In the Book of Kings G-d appears to King Solomon in a dream. Solomon, then a young man, has just ascended to the throne of Israel following the death of his father, King David. In this dream, G-d asks Solomon what G-d can give him. Solomon tells G_D that he is just a youth with the awesome responsibility of leading the great nation of Israel. Solomon could have asked G-d for anything — victory over Israel’s enemies, great wealth for himself, a long life, Instead he asked , for “a listening heart” — a “lev shomeah” — with which to govern and to guide him to know right from wrong. It is a reminder that “listening” is not only about hearing, — it also requires the heart.
Throughout the Book of Deuteronomy, which we completed Tuesday night, Moses implores the Israelites to “listen”, to “take to heart” the words of G-d. It’s only when the Israelites do so that they might learn the lessons of the Torah and thereby prosper in the land they are about to enter. This Shabbat we begin reading the Torah again from the beginning with the Book of Genesis. The Book of Deuteronomy concludes with the word “Yisrael”. The Book of Genesis begins with the word “Beraisheet”. If we take the final letter of the word “Yisrael ישׂראל and the first letter of the word “Beraisheet” בּראשׁית we have the letters “lamed ל and “bet” ב— the word for “heart” לב. This teaches us that it is not sufficient to merely “hear” the words of Torah, we must “take them to heart”. Words of Torah cannot “go in one ear and out another” but rather must become part of us. It is in this way that they help us to develop our character and guide our behavior.
Whereas the Book of Deuteronomy implores us to “listen” the most important sense used in the Book of Genesis is related to “seeing”. When the Book of Genesis opens, there is only darkness. The first thing that G-d creates is “light”. According to the Zohar, the book of Jewish mysticism, by this light one could see from one end of the world to the other and see by the light of wisdom everything that was and will be. This special kind of light is not for our world, however. It is stored away, awaiting the righteous in the World to Come.
This emphasis on “seeing” continues in the story of the Garden of Eden. G-d plants trees in the Garden of Eden that are “nechmad lemareh”, נחמד למראה“pleasant to the sight”. Adam and Eve can eat the fruit of every tree in the garden except from the tree planted in the center of the garden. A serpent says to Eve, “Did G-d really tell you not to eat of any tree of the garden?” Eve replies that it is only from the fruit of one tree that they cannot eat, lest they die. The serpent continues, referring to “sight” four times in two verses:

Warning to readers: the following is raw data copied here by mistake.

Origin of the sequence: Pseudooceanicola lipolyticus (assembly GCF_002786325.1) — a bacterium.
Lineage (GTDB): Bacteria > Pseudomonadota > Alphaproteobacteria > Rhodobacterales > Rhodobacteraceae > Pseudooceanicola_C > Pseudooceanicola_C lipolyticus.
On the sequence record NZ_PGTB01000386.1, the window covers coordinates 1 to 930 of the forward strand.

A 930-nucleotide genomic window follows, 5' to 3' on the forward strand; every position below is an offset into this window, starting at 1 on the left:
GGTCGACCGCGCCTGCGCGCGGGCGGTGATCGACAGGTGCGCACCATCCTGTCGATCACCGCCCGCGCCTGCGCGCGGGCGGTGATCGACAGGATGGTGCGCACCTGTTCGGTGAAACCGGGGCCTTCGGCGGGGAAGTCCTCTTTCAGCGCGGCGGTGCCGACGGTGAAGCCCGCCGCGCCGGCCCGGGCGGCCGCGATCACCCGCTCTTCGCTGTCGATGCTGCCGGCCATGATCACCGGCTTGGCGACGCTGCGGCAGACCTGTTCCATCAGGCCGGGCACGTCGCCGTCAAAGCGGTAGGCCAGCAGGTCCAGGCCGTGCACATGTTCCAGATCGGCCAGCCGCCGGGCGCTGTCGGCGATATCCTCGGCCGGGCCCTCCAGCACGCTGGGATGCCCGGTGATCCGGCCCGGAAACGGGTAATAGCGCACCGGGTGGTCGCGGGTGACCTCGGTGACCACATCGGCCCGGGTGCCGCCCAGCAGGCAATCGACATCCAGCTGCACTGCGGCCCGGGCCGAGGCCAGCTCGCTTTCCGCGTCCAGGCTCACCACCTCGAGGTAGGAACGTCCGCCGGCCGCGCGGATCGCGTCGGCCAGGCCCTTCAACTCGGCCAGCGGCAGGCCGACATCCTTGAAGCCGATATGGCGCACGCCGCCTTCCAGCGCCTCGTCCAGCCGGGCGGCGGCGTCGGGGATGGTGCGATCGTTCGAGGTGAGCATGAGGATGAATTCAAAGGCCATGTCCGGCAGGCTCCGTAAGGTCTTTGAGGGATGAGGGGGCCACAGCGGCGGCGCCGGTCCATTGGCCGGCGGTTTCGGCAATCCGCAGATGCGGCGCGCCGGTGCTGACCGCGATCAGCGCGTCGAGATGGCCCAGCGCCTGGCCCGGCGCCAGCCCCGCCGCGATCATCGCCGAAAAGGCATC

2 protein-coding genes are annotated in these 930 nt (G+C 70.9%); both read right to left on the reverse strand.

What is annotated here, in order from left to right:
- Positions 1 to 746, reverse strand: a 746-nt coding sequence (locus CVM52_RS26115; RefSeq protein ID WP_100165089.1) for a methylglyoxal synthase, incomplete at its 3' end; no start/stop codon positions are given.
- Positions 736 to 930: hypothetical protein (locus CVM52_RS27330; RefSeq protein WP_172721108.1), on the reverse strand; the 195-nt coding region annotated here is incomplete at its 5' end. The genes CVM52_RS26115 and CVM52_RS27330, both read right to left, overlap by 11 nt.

“You are not going to die but G-d knows that as soon as you eat of it your eyes will be openedand you will be like divine beings who know good from bad. When the womansaw that the tree was good for eating and a delight for the eyes and that the tree was desirable as a source of wisdom, she took of its fruit and ate. She gave some to her husband and he ate. Then the eyes of both of them were opened and they perceived they were naked.”
There are two kinds of “seeing” described in these verses. The first is physically seeing something that is beautiful, desirable, aesthetically pleasing, and physically attractive. This describes the tree and its fruit. The second — opening of the eyes — refers to wisdom, understanding, knowledge and clarity. Eve “saw” a beautiful tree. After eating the fruit of that tree, Adam and Eve “saw” that they were naked.
The connection between light, eyes and knowledge is shown in the well-known phrase from our prayers “Ve ha-er Enenu Betoratecha” — Enlighten our eyes with Your Torah. Light is a metaphor for clarity, for openness, for understanding.
Our children also learn by seeing. They continuously watch us, for better or worse. We may think they are not looking, but they are soaking up everything we do. I leave you with this poem by an unknown author:
When you thought I wasn’t looking, I saw you hang my first painting on the refrigerator, and I wanted to paint another one.
When you thought I wasn’t looking, I saw you feed a stray cat, and I thought it was good to be kind to animals.
When you thought I wasn’t looking, I saw you make my favorite cake just for me, and I knew that little things are special things.
When you thought I wasn’t looking, I heard you say a prayer, and I believed there is a God I could always talk to.
When you thought I wasn’t looking, I felt you kiss me good night, and I felt loved.
When you thought I wasn’t looking, I saw tears come from your eyes, and I learned that sometimes things hurt, but it’s all right to cry.
When you thought I wasn’t looking, I saw that you cared, and I wanted to be everything that I could be.
When you thought I wasn’t looking, I looked…and wanted to say thanks for all the things I saw when you thought I wasn’t looking.